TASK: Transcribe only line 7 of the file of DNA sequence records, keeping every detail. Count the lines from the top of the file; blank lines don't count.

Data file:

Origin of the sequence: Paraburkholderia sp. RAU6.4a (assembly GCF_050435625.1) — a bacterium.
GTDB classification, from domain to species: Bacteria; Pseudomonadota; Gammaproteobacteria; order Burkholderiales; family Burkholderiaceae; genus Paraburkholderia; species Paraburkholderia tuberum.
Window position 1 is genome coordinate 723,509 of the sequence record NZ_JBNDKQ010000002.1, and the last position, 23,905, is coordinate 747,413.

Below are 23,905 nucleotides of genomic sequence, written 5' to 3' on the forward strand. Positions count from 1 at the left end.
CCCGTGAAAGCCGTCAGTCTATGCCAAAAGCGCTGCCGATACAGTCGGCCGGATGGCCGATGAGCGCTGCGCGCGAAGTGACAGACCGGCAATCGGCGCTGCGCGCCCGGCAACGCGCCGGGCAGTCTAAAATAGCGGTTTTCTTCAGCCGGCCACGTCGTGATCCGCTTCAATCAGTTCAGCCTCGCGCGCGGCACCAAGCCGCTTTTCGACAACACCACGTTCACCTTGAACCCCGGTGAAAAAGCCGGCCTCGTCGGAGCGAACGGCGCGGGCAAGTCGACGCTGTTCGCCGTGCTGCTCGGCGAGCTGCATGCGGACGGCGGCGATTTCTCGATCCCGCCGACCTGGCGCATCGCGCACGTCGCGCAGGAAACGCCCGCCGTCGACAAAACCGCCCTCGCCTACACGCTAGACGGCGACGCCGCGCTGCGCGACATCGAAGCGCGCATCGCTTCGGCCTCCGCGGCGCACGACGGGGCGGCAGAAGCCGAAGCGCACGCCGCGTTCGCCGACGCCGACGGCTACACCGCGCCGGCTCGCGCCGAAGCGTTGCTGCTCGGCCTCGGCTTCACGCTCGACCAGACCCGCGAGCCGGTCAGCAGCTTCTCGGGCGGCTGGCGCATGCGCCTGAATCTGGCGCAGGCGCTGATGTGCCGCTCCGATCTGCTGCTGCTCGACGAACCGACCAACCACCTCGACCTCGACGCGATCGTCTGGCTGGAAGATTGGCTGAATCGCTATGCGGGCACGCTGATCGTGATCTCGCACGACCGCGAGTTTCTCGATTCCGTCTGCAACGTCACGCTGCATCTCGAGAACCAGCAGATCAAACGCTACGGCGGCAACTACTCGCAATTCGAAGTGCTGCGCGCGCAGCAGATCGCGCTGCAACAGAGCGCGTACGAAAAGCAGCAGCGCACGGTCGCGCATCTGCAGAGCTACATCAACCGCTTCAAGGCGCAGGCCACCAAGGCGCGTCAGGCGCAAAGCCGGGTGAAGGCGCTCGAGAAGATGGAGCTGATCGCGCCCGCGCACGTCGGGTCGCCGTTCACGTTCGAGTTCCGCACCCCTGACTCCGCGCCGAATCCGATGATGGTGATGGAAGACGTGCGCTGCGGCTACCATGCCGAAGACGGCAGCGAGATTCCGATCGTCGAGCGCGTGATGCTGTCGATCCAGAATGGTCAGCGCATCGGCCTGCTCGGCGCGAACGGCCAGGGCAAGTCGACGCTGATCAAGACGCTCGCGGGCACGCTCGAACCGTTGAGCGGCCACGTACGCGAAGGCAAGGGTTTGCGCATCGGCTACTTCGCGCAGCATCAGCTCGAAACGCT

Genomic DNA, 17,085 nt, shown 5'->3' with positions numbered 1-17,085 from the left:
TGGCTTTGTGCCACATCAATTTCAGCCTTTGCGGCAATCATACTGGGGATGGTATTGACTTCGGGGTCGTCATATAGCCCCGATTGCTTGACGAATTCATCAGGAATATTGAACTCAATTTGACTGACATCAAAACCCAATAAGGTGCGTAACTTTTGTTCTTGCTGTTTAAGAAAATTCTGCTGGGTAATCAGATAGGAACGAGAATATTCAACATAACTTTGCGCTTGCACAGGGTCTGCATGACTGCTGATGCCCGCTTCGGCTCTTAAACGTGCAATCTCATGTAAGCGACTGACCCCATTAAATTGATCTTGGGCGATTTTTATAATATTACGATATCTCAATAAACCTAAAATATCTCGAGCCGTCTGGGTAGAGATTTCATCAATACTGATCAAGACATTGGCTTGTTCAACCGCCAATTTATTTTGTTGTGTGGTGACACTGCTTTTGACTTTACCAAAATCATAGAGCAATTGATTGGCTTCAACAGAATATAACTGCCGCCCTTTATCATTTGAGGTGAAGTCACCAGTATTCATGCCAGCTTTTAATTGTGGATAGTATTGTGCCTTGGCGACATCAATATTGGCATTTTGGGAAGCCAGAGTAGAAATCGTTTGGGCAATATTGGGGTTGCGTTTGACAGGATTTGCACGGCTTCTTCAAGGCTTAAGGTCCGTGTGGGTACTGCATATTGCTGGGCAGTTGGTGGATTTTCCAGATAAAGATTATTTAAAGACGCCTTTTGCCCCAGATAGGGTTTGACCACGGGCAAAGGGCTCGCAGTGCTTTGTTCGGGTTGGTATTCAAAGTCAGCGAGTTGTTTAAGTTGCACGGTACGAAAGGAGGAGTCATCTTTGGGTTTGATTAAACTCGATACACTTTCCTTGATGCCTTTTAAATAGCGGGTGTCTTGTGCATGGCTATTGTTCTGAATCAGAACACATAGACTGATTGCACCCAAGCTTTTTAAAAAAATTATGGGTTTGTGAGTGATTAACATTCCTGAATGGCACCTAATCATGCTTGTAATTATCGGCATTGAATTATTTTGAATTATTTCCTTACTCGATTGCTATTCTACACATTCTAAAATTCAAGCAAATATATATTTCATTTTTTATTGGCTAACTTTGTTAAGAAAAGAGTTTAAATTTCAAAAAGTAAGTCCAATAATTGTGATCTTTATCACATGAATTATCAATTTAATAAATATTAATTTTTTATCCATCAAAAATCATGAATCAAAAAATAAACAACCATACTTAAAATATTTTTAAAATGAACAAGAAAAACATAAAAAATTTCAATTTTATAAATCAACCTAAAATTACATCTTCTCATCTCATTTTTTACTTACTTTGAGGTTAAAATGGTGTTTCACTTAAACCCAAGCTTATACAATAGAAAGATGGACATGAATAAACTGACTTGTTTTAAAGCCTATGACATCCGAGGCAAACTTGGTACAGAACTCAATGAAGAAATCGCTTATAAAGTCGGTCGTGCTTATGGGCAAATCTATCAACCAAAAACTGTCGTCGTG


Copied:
TGGCTTTGTGCCACATCAATTTCAGCCTTTGCGGCAATCATACTGGGGATGGTATTGACTTCGGGGTCGTCATATAGCCCCGATTGCTTGACGAATTCATCAGGAATATTGAACTCAATTTGACTGACATCAAAACCCAATAAGGTGCGTAACTTTTGTTCTTGCTGTTTAAGAAAATTCTGCTGGGTAATCAGATAGGAACGAGAATATTCAACATAACTTTGCGCTTGCACAGGGTCTGCATGACTGCTGATGCCCGCTTCGGCTCTTAAACGTGCAATCTCATGTAAGCGACTGACCCCATTAAATTGATCTTGGGCGATTTTTATAATATTACGATATCTCAATAAACCTAAAATATCTCGAGCCGTCTGGGTAGAGATTTCATCAATACTGATCAAGACATTGGCTTGTTCAACCGCCAATTTATTTTGTTGTGTGGTGACACTGCTTTTGACTTTACCAAAATCATAGAGCAATTGATTGGCTTCAACAGAATATAACTGCCGCCCTTTATCATTTGAGGTGAAGTCACCAGTATTCATGCCAGCTTTTAATTGTGGATAGTATTGTGCCTTGGCGACATCAATATTGGCATTTTGGGAAGCCAGAGTAGAAATCGTTTGGGCAATATTGGGGTTGCGTTTGACAGGATTTGCACGGCTTCTTCAAGGCTTAAGGTCCGTGTGGGTACTGCATATTGCTGGGCAGTTGGTGGATTTTCCAGATAAAGATTATTTAAAGACGCCTTTTGCCCCAGATAGGGTTTGACCACGGGCAAAGGGCTCGCAGTGCTTTGTTCGGGTTGGTATTCAAAGTCAGCGAGTTGTTTAAGTTGCACGGTACGAAAGGAGGAGTCATCTTTGGGTTTGATTAAACTCGATACACTTTCCTTGATGCCTTTTAAATAGCGGGTGTCTTGTGCATGGCTATTGTTCTGAATCAGAACACATAGACTGATTGCACCCAAGCTTTTTAAAAAAATTATGGGTTTGTGAGTGATTAACATTCCTGAATGGCACCTAATCATGCTTGTAATTATCGGCATTGAATTATTTTGAATTATTTCCTTACTCGATTGCTATTCTACACATTCTAAAATTCAAGCAAATATATATTTCATTTTTTATTGGCTAACTTTGTTAAGAAAAGAGTTTAAATTTCAAAAAGTAAGTCCAATAATTGTGATCTTTATCACATGAATTATCAATTTAATAAATATTAATTTTTTATCCATCAAAAATCATGAATCAAAAAATAAACAACCATACTTAAAATATTTTTAAAATGAACAAGAAAAACATAAAAAATTTCAATTTTATAAATCAACCTAAAATTACATCTTCTCATCTCATTTTTTACTTACTTTGAGGTTAAAATGGTGTTTCACTTAAACCCAAGCTTATACAATAGAAAGATGGACATGAATAAACTGACTTGTTTTAAAGCCTATGACATCCGAGGCAAACTTGGTACAGAACTCAATGAAGAAATCGCTTATAAAGTCGGTCGTGCTTATGGGCAAATCTATCAACCAAAAACTGTCGTCGTG